The sometimes treacherous journey from childbirth to birthing ourselves.
Somewhere between the ages of 35 and 45, (and which continues until our death) we begin the process of the midlife journey – a process through which we move beyond childbearing to birthing ourselves. For many, the advent of this transition comes in the form of a rude awakening, personal crisis or tragedy and continues through volatile physical and emotional changes which seem at once to be disconcerting and confusing.
The purpose of the midlife journey is to knock us out of the comfort of status quo and into the passion, meaning and purpose that will define their lives beyond motherhood. Like childbirth, the midlife journey can be dangerous and fraught with pain, but like the birth of a child, can produce a gift beyond measure and miraculous to behold.
Common signs that you might be in the midst of the midlife transition:
- Impatience, anger, rage
- Panic attacks
- Physical and emotional changes
The purpose and goal of the midlife transition is to clear out all the inner and outer obstacles and make way for the birth of our Soul – the uniquely creative way in which we have been gifted to find meaning and purpose in our life and to contribute to the betterment of the world.
Confronting what we swept under the rug
In order to accomplish the midlife task of birthing our Soul, we have to confront everything that we have spent the past 30-50 some years sweeping under the rug. We have to confront EVERY unhealed wound. For some, this might mean acknowledging that wounding actually took place. Until we are ready to confront hurt, betrayal, disappointment, loss and even abuse, we sometimes have to ignore (suppress or repress) that is even took place. As we approach midlife, our Soul conspires to free us from these hurts and begins to kick the rug under which these things have been swept. When the debris of our past is unleashed upon us, it can, at first, feel traumatic, but the intention is not to harm us or make us crazy, it is to help us heal and release the things of the past so that our true self can emerge. When the debris is freed, we have a choice, we can seek support and assistance with confronting these issues, or we can try, once again, to sweep them under the rug. The courageous seek support and find healing. The fearful simply create more stress and anxiety for themselves through all the effort it takes to keep their truth under the rug.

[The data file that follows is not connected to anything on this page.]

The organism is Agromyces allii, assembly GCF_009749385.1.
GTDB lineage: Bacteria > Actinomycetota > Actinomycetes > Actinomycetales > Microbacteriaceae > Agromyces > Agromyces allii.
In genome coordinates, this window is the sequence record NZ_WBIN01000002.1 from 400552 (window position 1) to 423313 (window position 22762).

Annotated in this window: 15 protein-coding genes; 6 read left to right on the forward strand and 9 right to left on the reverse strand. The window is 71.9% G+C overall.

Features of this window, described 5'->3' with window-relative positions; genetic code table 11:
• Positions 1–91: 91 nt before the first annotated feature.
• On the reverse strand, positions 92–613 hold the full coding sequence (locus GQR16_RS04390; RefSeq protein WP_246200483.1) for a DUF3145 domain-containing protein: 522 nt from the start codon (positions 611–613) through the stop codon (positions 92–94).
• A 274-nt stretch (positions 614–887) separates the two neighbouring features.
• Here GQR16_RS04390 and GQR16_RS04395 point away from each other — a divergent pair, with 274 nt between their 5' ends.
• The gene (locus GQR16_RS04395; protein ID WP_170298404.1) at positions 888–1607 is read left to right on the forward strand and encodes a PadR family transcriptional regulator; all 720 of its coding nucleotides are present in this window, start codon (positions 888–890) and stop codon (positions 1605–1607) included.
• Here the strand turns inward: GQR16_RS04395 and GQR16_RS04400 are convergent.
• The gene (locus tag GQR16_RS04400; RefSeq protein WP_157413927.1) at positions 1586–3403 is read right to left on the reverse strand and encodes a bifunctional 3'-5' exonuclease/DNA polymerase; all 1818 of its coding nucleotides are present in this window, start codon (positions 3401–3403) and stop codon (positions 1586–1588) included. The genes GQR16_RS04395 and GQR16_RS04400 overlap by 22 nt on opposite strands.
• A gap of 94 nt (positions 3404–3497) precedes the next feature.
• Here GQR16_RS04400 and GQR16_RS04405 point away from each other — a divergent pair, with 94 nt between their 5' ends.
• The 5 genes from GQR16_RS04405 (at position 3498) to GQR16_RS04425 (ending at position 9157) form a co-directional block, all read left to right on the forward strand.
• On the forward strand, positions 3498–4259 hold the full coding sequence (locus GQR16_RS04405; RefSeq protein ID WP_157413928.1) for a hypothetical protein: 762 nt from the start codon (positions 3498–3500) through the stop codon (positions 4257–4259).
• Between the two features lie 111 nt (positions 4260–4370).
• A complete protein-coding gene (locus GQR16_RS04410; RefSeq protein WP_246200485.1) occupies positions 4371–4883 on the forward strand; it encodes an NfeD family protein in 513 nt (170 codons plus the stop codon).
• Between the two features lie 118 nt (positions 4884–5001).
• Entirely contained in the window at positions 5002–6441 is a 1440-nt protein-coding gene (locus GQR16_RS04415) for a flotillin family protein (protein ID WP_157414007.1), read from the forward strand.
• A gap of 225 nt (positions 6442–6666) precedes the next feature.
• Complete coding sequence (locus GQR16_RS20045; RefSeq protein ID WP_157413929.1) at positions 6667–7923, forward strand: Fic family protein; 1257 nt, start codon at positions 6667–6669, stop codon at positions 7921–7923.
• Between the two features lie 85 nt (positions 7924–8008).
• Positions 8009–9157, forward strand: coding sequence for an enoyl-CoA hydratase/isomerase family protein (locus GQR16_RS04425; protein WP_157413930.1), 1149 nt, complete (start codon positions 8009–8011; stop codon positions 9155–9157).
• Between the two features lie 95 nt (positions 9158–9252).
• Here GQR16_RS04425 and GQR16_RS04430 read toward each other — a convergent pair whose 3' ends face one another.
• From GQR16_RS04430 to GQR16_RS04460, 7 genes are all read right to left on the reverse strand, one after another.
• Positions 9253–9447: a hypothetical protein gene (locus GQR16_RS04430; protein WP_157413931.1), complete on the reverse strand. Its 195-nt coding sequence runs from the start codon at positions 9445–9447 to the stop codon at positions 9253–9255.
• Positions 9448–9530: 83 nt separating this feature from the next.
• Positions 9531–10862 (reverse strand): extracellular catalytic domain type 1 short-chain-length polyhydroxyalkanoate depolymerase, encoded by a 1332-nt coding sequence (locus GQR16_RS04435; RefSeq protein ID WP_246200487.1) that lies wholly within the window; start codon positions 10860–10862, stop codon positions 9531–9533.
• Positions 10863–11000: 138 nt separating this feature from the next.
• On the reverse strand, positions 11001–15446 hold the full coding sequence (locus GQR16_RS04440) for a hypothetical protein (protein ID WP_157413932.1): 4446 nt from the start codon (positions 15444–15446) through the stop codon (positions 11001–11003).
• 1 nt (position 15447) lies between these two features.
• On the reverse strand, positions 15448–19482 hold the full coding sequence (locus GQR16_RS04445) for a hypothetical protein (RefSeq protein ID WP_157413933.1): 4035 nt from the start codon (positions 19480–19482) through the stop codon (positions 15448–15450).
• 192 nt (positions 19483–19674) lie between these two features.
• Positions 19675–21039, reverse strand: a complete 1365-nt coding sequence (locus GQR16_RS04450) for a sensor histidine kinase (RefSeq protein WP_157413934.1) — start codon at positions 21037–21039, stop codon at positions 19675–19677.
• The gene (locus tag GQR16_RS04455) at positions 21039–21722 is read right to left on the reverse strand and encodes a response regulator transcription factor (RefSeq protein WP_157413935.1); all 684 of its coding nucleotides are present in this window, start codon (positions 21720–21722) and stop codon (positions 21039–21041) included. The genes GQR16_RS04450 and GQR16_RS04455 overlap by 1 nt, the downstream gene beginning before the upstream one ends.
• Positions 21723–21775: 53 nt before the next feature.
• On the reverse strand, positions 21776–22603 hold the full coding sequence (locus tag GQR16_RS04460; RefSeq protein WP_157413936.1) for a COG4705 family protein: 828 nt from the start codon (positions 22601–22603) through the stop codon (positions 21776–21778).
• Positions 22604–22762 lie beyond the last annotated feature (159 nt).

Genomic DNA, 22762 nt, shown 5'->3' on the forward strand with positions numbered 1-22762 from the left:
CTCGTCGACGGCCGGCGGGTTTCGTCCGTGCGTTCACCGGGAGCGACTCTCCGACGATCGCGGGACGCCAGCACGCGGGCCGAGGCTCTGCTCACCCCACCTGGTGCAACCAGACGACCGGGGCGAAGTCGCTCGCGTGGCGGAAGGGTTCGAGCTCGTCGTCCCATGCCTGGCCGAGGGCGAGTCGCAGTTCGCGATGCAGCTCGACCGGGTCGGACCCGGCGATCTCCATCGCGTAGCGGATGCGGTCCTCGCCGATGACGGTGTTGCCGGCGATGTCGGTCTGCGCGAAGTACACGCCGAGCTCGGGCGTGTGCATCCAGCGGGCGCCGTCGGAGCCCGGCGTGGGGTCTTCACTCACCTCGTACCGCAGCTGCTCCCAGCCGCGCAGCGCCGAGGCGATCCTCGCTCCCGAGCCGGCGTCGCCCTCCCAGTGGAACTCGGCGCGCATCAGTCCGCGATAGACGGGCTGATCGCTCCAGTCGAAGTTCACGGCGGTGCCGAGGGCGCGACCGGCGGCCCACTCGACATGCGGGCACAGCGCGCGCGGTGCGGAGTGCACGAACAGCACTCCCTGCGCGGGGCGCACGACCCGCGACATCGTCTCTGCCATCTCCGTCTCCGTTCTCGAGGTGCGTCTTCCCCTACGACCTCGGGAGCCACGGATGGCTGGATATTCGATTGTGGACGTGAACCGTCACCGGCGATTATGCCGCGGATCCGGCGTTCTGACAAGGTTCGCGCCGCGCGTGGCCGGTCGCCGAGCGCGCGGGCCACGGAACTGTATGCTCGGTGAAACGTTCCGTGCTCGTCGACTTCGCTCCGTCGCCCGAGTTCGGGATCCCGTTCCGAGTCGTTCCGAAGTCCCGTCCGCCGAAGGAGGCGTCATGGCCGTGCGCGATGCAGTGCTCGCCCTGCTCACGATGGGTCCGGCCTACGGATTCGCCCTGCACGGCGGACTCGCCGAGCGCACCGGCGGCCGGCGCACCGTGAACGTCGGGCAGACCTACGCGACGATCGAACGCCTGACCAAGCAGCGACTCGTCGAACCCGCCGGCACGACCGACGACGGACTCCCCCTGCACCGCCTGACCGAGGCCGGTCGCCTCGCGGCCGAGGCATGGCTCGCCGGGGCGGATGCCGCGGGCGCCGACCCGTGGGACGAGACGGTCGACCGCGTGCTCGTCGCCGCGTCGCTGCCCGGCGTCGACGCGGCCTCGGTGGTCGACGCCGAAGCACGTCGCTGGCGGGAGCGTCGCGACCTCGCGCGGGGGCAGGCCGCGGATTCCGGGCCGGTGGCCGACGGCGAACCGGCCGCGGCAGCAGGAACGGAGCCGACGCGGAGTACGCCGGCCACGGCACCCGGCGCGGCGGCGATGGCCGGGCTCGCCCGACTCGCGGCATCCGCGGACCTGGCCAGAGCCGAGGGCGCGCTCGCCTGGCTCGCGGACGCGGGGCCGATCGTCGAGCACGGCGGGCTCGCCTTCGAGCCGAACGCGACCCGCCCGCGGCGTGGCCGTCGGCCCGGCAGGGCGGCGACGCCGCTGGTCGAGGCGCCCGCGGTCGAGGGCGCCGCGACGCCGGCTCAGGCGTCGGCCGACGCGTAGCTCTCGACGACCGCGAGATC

Our current life always contains reflections of the Soul, but in midlife, the Soul wants more. As the Soul begins to emerge, it shakes up the perceived security of our lives and challenges the status quo. In order to allow our Soul its fullest expression, we may have to change the structure of our lives and be ready to let go of what is no longer supportive of the Soul to welcome a life that we do not yet know. This is scary. But again, the courageous meet this invitation head on and work through all the inner fears and resistance to change, thereby allowing the birth of the Soul. Others, run the other way. At the end of the day, if we really want to embrace a life that is fulfilling, content, loving, peaceful and joyful and on which has meaning and purpose and helps to contribute to the betterment of the world, we have to put on our big girl panties and embrace the Courage that God/dess gave us to succeed in this task. And if we think we do not have courage – this is where we are VERY wrong. Courage is an inner quality that we all possess. We decide if we want to use it or not.
For support in navigating the Midlife Journey, check out Lauri Ann Lumby’s new course: Surviving Midlife.